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Old 08-09-2016, 07:40 AM   #1
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Fire ?

When you calculate FIRE - do you include all expenses? Travel budget? Charitable? Or just your normal expenses?
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Old 08-09-2016, 07:43 AM   #2
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I'll put it another way: Why would you leave out any expenses for which you expect to need money?

If you want to travel and you like to give to charities, those are part of your yearly expenses, just as food and housing are. So are any income taxes you must pay. And don't forget yearly contributions to your emergency fund.

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Originally Posted by ecowtent View Post
When you calculate FIRE - do you include all expenses? Travel budget? Charitable? Or just your normal expenses?
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Old 08-09-2016, 07:47 AM   #3
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The only expenses you do not need to include are those expenses that are paid for by the money fairy.

If you don't have a money fairy, don't exclude anything. As Amethyst asks, why would you exclude anything? What is your thinking behind that?

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Old 08-09-2016, 07:54 AM   #4
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Include everything, and don't forget "everything" includes taxes.
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Old 08-09-2016, 07:57 AM   #5
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And that car you're going to buy in the next few years. And eventually the new roof, furnace, etc. Best to budget a yearly fund for those things.
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Old 08-09-2016, 08:05 AM   #6
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When I ran FireCALC with my expected usual expenses, I got 100% success. I kept upping the number until I got less than 100% success. That was about $40K over my annual estimate. I think I'll manage to buy a new (gently used) car or roof without worrying too much. I don't want to spend my retirement counting my money.


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Old 08-09-2016, 08:12 AM   #7
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When I ran FireCALC with my expected usual expenses, I got 100% success. I kept upping the number until I got less than 100% success. That was about $40K over my annual estimate. I think I'll manage to buy a new (gently used) car or roof without worrying too much. I don't want to spend my retirement counting my money.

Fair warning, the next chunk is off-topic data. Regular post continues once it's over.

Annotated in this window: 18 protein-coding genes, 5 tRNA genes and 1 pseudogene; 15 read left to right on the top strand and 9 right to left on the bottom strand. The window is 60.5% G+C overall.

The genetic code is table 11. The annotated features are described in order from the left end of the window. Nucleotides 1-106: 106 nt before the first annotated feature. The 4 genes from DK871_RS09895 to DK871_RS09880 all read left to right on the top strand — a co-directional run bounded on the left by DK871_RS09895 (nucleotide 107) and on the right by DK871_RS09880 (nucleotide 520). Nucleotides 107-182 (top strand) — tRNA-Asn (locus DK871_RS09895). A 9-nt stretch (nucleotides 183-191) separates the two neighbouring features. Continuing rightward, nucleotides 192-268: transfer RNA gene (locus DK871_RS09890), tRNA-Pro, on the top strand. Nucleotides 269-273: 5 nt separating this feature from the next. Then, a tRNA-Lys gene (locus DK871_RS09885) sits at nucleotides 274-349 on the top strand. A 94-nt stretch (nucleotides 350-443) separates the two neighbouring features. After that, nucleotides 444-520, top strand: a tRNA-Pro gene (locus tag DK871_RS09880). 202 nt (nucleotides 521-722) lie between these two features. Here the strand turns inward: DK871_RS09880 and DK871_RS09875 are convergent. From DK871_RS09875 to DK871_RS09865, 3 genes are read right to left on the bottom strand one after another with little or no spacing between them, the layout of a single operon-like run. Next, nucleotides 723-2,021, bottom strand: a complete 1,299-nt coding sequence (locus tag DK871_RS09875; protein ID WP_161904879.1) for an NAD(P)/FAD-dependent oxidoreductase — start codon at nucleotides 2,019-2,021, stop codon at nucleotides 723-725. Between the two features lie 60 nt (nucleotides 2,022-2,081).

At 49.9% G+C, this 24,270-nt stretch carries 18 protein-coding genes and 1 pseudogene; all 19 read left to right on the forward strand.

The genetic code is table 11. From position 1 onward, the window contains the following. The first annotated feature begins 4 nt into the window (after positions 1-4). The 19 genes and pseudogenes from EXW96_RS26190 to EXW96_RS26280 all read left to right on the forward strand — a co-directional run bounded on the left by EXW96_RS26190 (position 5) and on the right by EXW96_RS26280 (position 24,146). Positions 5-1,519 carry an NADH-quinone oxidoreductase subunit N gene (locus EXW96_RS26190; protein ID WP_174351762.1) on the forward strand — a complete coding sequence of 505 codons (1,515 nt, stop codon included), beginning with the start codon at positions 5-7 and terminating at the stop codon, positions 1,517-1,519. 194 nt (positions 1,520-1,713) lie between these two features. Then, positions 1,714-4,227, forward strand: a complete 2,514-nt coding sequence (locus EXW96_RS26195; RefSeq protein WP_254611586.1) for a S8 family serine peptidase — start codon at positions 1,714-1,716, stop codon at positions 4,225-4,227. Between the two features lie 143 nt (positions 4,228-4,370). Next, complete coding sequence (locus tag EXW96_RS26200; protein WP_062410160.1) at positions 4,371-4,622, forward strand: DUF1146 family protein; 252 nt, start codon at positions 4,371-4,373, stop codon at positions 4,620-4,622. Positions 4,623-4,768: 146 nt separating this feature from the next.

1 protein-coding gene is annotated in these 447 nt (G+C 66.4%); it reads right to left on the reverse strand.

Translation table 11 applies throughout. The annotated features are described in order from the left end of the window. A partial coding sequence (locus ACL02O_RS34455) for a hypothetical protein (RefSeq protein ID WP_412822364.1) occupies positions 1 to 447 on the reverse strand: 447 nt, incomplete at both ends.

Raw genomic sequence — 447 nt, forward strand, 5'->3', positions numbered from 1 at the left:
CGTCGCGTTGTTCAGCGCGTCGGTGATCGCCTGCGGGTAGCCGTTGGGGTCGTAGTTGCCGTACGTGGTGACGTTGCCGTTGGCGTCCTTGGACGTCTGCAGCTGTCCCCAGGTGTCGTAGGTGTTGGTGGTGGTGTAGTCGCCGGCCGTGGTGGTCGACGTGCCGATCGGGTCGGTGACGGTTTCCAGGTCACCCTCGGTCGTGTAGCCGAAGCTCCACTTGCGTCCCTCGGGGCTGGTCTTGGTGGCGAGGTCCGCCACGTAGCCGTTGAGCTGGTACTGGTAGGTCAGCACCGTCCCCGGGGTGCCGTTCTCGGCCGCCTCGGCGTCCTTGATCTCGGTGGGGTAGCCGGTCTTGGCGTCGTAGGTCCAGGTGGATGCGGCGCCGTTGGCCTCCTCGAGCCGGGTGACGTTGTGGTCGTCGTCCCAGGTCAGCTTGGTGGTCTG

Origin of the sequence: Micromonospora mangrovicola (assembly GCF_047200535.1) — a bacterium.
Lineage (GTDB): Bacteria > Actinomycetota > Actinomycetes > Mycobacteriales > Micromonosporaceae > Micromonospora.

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That's great for you. Do you think everyone on here do that? Or do you think if they're trying to retire as early as they safely can, that being reminded of irregular large expenses might be helpful?
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Old 08-09-2016, 08:22 AM   #8
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Originally Posted by ecowtent View Post
When you calculate FIRE - do you include all expenses? Travel budget? Charitable? Or just your normal expenses?
I read the OP's question to mean "do you include all expenses, or only non-discretionary?". I think it makes sense to do both calculations. Depending on how desperate you are to get out of the workforce, you may be more or less willing to forego discretionary expenses if your portfolio experiences a bad sequence of returns. So it's good to know if you at least have the bare minimum to survive the worst cases.
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Old 08-09-2016, 08:27 AM   #9
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We actually did put together what I called a bare-bones budget very early in the game before making the decision to retire, with every fixed expense. Yes, it left out travel, and gifts, and health club membership. It was reassuring to see that if we lost our jobs, we would have been okay--miserable, but okay (and many people would rather leave their jobs the minute they can afford to, regardless of the future scrimping that might be involved). We both knew that level wasn't what we wanted (I believe DH's actual words were that he would work forever before he would live like that, but I was pretty impressed that we were able to finance even that level of retirement), and we then put together two more scenarios, of current and projected expenses (quite heavy on the travel and gifts). When we did fall off the cliff eight years ago yesterday, we knew we would be fine. So I don't see a problem with setting the baseline--lots of people live at that level, some forced to, some by choice.
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Old 08-09-2016, 08:32 AM   #10
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My first thought was, of course, you have to include them. But the more I think about it you probably don't.

100% Firecalc safe will most likely leave plenty of money for travel and giving.

So just depends on you and how bummed you would be if the worse happens and couldn't travel.
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Old 08-09-2016, 08:57 AM   #11